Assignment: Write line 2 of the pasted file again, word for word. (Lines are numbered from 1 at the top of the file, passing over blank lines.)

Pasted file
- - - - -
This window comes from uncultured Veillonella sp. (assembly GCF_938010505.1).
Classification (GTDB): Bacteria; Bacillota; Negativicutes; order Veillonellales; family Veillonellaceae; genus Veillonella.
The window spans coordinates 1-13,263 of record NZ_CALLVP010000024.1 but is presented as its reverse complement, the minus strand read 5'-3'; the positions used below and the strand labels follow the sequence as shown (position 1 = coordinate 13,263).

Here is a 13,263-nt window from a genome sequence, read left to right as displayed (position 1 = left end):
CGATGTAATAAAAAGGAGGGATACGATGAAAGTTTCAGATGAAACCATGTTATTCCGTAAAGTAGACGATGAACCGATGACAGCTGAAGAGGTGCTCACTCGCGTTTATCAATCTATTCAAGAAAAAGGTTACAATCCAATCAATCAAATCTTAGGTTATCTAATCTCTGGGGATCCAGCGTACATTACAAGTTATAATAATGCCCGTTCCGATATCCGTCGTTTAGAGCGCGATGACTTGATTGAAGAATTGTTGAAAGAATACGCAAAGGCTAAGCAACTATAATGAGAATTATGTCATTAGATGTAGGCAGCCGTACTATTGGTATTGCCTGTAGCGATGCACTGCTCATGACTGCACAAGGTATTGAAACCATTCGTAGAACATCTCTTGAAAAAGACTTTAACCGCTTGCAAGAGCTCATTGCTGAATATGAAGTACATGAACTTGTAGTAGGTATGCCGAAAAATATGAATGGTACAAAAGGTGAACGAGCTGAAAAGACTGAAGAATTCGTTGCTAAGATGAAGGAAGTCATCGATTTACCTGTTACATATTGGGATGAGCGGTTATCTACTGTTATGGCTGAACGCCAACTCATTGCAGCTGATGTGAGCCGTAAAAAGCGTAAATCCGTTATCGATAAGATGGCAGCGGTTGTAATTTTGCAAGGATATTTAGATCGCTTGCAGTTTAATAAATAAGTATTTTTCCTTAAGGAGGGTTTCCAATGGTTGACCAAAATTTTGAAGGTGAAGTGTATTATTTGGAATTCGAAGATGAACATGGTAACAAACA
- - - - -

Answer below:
Classification (GTDB): Bacteria; Bacillota; Negativicutes; order Veillonellales; family Veillonellaceae; genus Veillonella.